For her new fashion venture, the creative team at Dollhouse has developed the brand’s logo, which is a graphic of the letter “P” made to look, appropriately, half devil and half angel. The new logo will be seen throughout the product categories from now on.

And while Hilton is famous both clothed and unclothed, the sportswear consists of an array of styles, from denim jeans, woven tops and T-shirts to activewear and dresses. While the samples are not all in, early sketches show gold foil-coated twill pants, French terry dresses and hoodies and Modal thermal tops. There are also many details throughout that Hilton herself added, like the graphic of her famous Chihuahua, Tinkerbell, that will appear on T-shirts and hoodies, as well as sayings such as “boy candy” and “love.” Girly details are sprinkled throughout, including pink bows on sweatshirts and pink lace on the interior waistband of the pants.

Targeting department and specialty retailers, the sportswear line will wholesale from $20 to $40.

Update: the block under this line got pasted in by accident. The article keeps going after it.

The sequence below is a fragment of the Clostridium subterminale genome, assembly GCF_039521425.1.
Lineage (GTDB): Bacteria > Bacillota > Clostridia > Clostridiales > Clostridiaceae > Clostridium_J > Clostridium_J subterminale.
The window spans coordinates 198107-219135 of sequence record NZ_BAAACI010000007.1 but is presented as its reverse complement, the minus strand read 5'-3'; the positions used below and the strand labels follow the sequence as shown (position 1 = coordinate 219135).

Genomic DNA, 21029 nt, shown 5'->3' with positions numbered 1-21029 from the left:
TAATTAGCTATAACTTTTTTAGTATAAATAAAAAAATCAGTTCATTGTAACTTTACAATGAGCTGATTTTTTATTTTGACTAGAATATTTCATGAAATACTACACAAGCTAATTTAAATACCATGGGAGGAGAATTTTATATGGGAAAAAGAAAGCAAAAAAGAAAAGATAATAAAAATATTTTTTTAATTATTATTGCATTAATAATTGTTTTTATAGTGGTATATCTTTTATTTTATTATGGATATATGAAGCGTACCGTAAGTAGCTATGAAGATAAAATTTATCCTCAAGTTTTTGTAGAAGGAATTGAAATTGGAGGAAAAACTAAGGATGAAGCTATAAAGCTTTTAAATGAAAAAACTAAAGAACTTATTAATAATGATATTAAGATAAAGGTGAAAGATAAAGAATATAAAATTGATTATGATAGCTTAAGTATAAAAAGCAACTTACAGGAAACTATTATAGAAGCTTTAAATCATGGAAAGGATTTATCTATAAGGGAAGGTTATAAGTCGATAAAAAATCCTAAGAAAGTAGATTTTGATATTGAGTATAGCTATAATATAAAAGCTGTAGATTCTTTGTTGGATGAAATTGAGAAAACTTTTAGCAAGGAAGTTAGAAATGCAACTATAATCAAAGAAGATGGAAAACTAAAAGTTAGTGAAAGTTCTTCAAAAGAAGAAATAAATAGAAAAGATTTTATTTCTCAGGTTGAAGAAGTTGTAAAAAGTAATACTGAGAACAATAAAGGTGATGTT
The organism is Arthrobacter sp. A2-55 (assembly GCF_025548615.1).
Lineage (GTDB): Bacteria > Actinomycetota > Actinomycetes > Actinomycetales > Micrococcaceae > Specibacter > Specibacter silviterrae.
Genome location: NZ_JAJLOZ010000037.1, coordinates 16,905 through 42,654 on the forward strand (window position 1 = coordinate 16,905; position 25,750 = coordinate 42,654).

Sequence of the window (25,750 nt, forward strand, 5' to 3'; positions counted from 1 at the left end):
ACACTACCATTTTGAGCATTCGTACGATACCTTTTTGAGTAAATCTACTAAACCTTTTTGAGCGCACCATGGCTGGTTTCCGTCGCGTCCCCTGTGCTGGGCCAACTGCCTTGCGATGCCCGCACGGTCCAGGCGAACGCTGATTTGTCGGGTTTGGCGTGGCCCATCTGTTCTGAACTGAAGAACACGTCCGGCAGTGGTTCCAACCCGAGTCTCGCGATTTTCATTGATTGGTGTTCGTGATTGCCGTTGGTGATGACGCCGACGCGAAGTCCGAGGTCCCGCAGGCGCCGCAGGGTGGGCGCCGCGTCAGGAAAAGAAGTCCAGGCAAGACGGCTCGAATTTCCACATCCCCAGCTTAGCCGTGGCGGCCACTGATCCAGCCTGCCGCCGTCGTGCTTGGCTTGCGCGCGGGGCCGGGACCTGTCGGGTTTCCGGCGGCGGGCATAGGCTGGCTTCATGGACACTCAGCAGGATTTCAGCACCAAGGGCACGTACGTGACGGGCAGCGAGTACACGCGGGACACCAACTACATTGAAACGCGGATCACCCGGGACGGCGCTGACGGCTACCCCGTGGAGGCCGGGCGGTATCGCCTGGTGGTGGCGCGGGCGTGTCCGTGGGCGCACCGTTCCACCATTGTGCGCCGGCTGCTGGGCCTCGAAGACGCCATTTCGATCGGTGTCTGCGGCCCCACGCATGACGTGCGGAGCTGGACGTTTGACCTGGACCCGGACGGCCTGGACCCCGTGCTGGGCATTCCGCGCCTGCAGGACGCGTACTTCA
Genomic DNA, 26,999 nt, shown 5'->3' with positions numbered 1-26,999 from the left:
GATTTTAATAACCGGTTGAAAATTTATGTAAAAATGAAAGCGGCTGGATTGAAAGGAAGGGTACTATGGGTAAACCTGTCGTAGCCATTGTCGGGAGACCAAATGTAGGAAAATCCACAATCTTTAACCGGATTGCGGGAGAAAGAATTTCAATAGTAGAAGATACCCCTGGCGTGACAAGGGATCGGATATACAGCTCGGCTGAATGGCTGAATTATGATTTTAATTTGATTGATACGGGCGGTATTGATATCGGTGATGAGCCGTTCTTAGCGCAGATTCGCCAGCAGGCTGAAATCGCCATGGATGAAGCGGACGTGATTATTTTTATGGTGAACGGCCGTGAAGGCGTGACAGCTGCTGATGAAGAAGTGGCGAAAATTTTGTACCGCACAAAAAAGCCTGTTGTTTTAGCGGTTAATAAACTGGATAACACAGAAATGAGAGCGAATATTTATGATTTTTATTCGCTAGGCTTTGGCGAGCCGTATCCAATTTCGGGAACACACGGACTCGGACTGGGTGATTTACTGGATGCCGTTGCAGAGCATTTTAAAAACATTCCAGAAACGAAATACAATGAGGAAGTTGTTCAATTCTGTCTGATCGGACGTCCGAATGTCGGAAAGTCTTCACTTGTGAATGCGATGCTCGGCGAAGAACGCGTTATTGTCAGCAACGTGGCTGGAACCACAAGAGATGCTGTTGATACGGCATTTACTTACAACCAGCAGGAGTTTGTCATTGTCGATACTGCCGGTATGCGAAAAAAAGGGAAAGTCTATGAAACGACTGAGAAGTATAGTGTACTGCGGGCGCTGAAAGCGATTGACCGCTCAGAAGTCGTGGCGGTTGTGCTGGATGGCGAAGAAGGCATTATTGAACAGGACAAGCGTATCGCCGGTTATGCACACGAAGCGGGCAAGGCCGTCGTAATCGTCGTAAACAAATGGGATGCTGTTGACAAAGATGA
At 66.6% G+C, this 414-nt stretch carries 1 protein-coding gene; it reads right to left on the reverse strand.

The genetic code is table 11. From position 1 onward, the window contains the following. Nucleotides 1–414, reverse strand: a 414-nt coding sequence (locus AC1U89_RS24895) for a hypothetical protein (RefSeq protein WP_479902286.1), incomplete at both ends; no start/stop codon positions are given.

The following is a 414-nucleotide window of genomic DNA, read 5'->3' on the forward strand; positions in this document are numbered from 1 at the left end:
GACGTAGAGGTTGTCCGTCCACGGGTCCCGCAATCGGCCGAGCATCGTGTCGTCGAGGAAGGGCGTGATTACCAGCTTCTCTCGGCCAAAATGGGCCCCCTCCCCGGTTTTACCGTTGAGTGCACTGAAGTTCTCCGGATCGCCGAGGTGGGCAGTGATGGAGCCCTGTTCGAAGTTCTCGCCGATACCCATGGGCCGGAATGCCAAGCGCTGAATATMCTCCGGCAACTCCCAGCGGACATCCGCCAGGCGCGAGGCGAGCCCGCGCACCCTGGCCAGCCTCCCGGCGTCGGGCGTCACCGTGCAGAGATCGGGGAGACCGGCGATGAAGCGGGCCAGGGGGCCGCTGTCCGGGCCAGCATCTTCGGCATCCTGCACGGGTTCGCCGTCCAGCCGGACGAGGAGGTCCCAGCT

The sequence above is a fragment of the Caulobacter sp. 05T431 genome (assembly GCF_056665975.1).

The lingerie, which is licensed to SBH Intimates Inc., includes mesh baby-doll nighties, corsets, panties and bras, all with girly touches, such as the leopard print camisole accented with ruffles and pink bows.

“Paris was big on the ruffles, we couldn’t use enough ruffles and enough pink,” said Sammy Sitt, president of SBH Intimates. “It’s very flirty, but also girly and fun.”

Dollhouse executives declined to give first-year sales predictions for the Paris Hilton line, but did say they are on the prowl for more licensees for categories like fine and costume jewelry, footwear, swimwear, outerwear, eyewear, luggage and, naturally, pet apparel.

And while there will be plenty of doubters that Hilton’s line can make it in the celebrity glut, others point out that the power of celebrity — even of the tabloid variety — shouldn’t be underestimated.